This article was original published here in FTadvisor.com on October 31, 2022, under the title Organisations cannot simply pay lip service to issues of inequality.
Reflecting on the annual outpouring of corporate diversity pledges this Black History Month, it feels like the dial has shifted... backwards.
In the wake of the murder of George Floyd, organisations rushed to launch diversity KPIs and anti-racist and allyship groups.
But two years on, it already feels like these are failing. Over-saturation has led to tone deafness, and there is more organisations can be doing to provide practical support to their Black employees.
The cost of being Black in the workplace
There are numerous and far-reaching costs of being Black in the workplace, but these still get little recognition.
For starters, Black employees face the emotional tax of experiencing unchecked micro-aggressions in the workplace, or constantly having to mask their identity to make others - predominantly their White colleagues - feel comfortable and integrate into networks that have historically excluded them.
This is particularly apparent in the financial services sector.
Diverse recruiting has become somewhat of a buzzword in response to a societal emphasis on equality.
According to a report by Reboot – "Race to Equality: UK Financial Services Report" – 71 per cent of Black employees have experienced discrimination at their organisation based on their background, and only 53 per cent feel comfortable discussing issues of racism with their team.
Since the inception of various sponsorship and mentorship programmes we have also seen a ‘gratitude tax’ arise.
Despite being set up to address the systemic roadblocks preventing the equal progression of Black people, there is still the expectation that they should be grateful for, or owe their accomplishments to, their sponsors.
A lack of internal infrastructure
Diverse recruiting has become somewhat of a buzzword in response to a societal emphasis on equality and as a solution to ongoing recruitment issues seen across the financial services sector.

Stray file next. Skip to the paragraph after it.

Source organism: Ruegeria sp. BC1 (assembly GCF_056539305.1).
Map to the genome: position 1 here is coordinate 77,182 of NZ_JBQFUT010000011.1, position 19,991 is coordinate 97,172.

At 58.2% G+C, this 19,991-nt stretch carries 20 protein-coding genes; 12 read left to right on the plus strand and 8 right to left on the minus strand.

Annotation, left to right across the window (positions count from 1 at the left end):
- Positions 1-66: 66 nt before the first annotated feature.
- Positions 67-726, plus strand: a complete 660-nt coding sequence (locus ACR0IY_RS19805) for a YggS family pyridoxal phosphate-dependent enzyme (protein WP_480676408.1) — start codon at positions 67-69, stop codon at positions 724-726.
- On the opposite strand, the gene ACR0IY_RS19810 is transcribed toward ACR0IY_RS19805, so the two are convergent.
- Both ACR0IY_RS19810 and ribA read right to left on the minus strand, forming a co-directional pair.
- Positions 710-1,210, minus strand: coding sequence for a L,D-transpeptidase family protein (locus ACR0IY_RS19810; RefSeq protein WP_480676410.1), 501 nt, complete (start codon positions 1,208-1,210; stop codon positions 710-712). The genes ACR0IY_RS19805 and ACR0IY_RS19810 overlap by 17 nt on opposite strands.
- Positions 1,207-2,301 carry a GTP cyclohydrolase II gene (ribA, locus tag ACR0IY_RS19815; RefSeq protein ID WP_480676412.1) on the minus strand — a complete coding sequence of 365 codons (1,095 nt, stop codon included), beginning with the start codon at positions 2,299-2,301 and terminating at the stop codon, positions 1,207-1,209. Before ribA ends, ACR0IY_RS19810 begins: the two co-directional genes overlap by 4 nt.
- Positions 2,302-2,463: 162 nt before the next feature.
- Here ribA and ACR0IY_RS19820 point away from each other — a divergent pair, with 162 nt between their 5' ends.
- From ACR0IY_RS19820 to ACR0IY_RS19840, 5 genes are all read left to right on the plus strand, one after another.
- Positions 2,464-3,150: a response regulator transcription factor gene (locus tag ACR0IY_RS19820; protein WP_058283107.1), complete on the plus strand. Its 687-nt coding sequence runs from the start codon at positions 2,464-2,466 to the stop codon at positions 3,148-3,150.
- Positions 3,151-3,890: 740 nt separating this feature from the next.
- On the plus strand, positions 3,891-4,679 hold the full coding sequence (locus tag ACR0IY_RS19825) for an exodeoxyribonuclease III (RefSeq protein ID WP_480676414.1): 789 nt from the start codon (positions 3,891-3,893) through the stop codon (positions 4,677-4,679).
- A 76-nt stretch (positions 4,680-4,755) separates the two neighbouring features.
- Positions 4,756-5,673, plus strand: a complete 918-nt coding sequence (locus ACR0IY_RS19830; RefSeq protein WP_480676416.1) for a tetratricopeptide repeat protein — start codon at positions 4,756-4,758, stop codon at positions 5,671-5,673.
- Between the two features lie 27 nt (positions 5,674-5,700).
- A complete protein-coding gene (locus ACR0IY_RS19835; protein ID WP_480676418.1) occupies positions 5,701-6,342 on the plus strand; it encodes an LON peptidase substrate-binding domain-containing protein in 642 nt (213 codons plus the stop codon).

However, this means that measures or KPIs are too often targeted at helping get Black people in the door, as opposed to retaining, nurturing, and seeing them progress.
What can be done?
Greater attention must also be paid to intersectionality.
In the Reboot report, 46 per cent of Black employees surveyed felt that engrained working practices or culture in the financial services sector have made it hard to progress.
There are, however, tangible steps that organisations can take to redress the current failings in their diversity, equity and inclusion offerings.
Firstly, they must allow space for both allyship and affinity circles. This gives non-Black colleagues an opportunity to activate their advocacy moving beyond performative allyship, while also providing a space for Black colleagues to unpack and articulate how they are feeling.
It also gives them the licence to be angry about societal occurrences, even those which aren’t necessarily reflective of our personal experiences as Black people, without being typecast in the ‘aggressive’ Black trope.
Greater attention must also be paid to intersectionality, and financial services organisations should take a more individualised approach to equity.
As employees, we are the sum of all our parts, and so cannot ignore certain aspects of ourselves just because they fall outside a tidy corporate category or box.
Across the sector, greater recognition for the need for sustainable change is required.
It is clear that the knee-jerk reaction, and at times performative internal measures put in place following George Floyd’s murder, have not moved the needle.
Financial services organisations must instead have well-resourced, well-regulated, and well-funded diversity infrastructure.
Leadership in finance is still visualised in ‘White male’ terms. We cannot rest on our laurels and just assume that change is an inevitable part of the next generation becoming leaders.
It is integral that organisations ensure that Black people feel supported and safe enough to stop masking their identity.
Ultimately, the above requires an underpinning of strong internal accountability. Sponsorship is a necessity to ensure the progression of Black employees, however, it must be seen as a partnership to avoid the issue of gratitude tax.
Organisations can no longer simply pay lip service to redressing issues of inequality; they have to put their money where their mouth is.
Instead of allocating budget to internal training programmes aimed at shifting mindsets, financial services organisations must instead have well-resourced, well-regulated, and well-funded diversity infrastructure aimed at tackling the systemic inequalities Black people face.
If not done properly, we risk losing the opportunity to achieve real, actionable change.
We would like to accredit Stacey Kowalczyk, who also contributed to this article.